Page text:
Scientists peek inside the mind of Maxwell’s demon

Memory tests uphold the second law of thermodynamics

Maxwell’s Demon illustration

ORDER FROM DISORDER  Maxwell’s Demon (illustrated above) is a hypothetical creature that could illegally decrease entropy, or disorder, by separating faster molecules (blue) from slower ones (green) within a box of gas. Scientist have probed this demon’s memory for the first time.

J. Hirshfeld

Physicists have now probed the memory of Maxwell’s demon, a devious, hypothetical beast. By peeking at information retained by a laboratory version of the creature, scientists confirmed the role of information in saving the second law of thermodynamics from the onslaught of a tiny, superpowerful being intent on wreaking havoc.

In work reported online July 3 in the Proceedings of the National Academy of Sciences, a team of researchers created a quantum version of Maxwell’s demon in the lab and measured both the information stored in its memory and the energy it extracted from a system. The results directly illustrate that information plays a key role in the demon’s attempts to distill energy.

Since 1867, when the demon was proposed by physicist James Clerk Maxwell, scientists wondered whether such a creature could violate the second law, a sacred tenet of physics. It declares that the entropy, or disorder, of a closed system cannot decrease over time.

Maxwell suggested that a nefarious tiny being could shuttle around molecules to decrease entropy — for example, by putting all the fast-moving molecules on one side of a box containing a gas and the slower ones on the other side. Such an improbable reconfiguration would break the second law, allowing the demon to illegally siphon off energy.

A century later, a solution to this dilemma was found: The demon must record information about the molecules in order to manipulate them, and that information has physical relevance. Storing that information in its “brain” increases the entropy of the demon, compensating for the entropy decrease the demon produces.  As the demon extracts energy, it must delete the contents of its memory in order to store new information and manipulate other molecules. That deletion, physicist Rolf Landauer determined in 1961, costs energy and releases entropy, with the result that the demon’s energy harvest is negated.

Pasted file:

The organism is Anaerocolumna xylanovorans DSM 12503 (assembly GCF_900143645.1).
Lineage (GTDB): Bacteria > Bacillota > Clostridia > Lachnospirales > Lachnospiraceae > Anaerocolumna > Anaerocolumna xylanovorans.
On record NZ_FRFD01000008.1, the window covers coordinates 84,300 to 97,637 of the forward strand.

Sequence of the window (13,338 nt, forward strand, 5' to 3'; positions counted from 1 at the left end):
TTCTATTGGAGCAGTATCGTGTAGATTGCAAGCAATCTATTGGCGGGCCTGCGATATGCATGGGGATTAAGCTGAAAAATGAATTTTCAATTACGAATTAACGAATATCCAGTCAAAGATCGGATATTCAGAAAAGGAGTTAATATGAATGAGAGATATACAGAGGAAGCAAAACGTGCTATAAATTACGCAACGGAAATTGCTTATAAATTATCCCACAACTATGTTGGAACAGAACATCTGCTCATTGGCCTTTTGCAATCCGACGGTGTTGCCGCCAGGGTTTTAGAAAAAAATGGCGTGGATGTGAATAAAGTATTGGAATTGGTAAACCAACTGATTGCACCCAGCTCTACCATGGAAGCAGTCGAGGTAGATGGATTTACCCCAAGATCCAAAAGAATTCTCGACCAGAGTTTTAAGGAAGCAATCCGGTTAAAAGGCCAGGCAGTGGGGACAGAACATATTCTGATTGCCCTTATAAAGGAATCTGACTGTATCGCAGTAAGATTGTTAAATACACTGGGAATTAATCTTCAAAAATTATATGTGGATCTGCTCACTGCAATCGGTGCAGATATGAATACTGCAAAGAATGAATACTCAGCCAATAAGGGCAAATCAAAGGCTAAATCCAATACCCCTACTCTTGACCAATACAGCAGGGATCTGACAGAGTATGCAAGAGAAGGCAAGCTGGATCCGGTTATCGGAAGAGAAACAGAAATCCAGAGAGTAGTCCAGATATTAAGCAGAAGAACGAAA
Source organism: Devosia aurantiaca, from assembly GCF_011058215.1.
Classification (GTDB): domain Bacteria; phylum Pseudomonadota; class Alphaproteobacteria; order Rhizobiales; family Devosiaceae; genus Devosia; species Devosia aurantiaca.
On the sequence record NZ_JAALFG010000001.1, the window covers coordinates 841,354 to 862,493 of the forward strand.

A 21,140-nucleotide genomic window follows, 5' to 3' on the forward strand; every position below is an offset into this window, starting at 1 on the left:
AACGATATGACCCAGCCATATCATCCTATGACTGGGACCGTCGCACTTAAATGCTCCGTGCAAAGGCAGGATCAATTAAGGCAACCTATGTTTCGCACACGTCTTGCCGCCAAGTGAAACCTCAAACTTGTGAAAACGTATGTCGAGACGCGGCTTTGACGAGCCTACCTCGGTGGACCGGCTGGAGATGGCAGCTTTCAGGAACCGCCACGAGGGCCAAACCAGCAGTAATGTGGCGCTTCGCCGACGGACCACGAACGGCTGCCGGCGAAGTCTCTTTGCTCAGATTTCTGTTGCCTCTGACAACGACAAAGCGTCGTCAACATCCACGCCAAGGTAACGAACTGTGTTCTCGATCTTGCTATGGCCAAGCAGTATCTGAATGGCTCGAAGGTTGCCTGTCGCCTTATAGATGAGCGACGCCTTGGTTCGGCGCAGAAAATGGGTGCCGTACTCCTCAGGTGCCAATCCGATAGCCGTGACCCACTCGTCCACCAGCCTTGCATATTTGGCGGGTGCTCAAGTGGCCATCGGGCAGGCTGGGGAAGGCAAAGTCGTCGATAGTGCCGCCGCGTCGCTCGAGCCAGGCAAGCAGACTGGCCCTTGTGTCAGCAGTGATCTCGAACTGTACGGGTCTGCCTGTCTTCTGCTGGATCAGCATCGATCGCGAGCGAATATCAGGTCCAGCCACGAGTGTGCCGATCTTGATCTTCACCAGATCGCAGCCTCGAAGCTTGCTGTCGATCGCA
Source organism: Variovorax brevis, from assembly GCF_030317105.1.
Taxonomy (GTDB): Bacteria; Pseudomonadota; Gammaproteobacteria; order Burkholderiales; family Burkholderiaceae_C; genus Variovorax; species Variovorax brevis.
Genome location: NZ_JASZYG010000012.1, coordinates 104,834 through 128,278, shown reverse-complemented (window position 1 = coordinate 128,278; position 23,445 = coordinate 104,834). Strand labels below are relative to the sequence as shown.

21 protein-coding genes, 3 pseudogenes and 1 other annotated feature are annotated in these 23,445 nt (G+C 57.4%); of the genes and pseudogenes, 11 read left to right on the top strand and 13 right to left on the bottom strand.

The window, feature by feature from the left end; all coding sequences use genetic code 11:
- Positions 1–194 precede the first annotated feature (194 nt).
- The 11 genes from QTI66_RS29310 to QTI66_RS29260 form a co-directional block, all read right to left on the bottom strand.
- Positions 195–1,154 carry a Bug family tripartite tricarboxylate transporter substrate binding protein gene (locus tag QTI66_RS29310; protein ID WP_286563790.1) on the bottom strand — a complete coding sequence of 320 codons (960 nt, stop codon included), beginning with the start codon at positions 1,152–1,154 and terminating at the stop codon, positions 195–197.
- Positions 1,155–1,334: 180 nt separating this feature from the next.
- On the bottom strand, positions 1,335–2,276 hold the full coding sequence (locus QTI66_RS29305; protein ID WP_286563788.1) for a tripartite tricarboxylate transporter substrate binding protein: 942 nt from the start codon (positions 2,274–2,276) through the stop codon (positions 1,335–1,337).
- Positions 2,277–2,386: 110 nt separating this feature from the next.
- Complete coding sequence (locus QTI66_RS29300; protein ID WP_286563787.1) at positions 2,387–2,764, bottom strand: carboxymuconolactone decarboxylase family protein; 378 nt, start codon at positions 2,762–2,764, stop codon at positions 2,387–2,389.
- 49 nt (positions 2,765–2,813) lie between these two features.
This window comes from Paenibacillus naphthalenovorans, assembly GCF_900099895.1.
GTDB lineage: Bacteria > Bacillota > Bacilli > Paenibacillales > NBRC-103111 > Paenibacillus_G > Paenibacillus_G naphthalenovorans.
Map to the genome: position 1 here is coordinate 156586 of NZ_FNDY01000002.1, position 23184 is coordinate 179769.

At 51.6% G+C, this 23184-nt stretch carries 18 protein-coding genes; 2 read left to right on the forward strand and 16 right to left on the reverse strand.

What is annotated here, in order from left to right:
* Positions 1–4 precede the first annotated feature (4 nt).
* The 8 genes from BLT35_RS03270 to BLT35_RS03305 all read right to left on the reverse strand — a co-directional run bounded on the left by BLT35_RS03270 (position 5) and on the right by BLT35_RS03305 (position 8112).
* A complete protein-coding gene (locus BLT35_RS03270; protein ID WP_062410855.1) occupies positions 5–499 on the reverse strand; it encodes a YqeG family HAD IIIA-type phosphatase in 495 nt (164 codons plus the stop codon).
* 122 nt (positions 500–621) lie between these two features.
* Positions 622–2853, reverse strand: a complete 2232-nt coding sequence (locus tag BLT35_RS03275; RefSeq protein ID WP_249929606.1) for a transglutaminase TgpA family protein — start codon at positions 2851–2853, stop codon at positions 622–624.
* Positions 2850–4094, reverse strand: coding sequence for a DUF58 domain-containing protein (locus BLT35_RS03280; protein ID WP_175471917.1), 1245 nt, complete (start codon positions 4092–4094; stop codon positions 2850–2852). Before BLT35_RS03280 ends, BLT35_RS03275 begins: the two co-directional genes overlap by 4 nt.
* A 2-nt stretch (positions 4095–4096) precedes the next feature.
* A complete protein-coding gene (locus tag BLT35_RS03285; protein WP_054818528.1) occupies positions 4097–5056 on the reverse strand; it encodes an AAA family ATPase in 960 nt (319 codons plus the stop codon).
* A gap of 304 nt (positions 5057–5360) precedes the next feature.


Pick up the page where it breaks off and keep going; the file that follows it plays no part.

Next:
To show that the demon indeed remembered the properties of the system, the researchers probed the quantum state of the demon’s memory.

“The state of the memory is very important,” says physicist Juan Parrondo of Complutense University of Madrid, because it is what confirms that the second law still holds. “This is the first experiment which really addresses this question,” says Parrondo, who was not involved with the research.

In the experiment, performed by physicist Benjamin Huard and colleagues, the demon extracts energy from the system, a tiny circuit made of superconducting metal, which can carry electricity without resistance. Light tuned to a particular frequency causes the system to jump from a low-energy to high-energy state, or vice versa, absorbing or emitting a photon, or particle of light, in the process. The demon — a superconducting cavity within which microwaves bounce back and forth — manipulates the system to ensure that energy can be drained from the system, but not absorbed, allowing the demon to capture the energy released.

If the system is in the high-energy state, the demon allows the system to drop to lower energy, in the process spitting out a photon, which the demon can harvest for energy. But if the system is in the low-energy state, the demon prevents it from absorbing photons. The net result: Energy is sapped from the circuit. But, says Huard, of École Normale Supérieure de Lyon in France, “the information the demon learns about the system is encoded into its memory.”

The researchers probed this memory through a process called quantum tomography — meaning that they repeated the experiment many times and cataloged the state of the memory. The results revealed that, as expected, the demon retained the information about what energy state the system was in.

In addition to reading the demon’s mind, the researchers measured the work extracted from the system in a more direct manner than previous experiments. “This is one new feature of this implementation,” says Roberto Serra of Federal University of ABC in Santo André, Sao Paulo, Brazil. “This work is a very nice experiment.”

In Huard’s scheme — in contrast to some previous experiments — the demon and the system both operate on a quantum level. While the rules of thermodynamics were originally understood only for large systems like steam engines, scientists now hope understanding how the rules translate to small scales could one day lead to designs for more efficient quantum machines (SN: 3/19/16, p. 18).

Physics writer Emily Conover has a Ph.D. in physics from the University of Chicago. She is a two-time winner of the D.C. Science Writers’ Association Newsbrief award.

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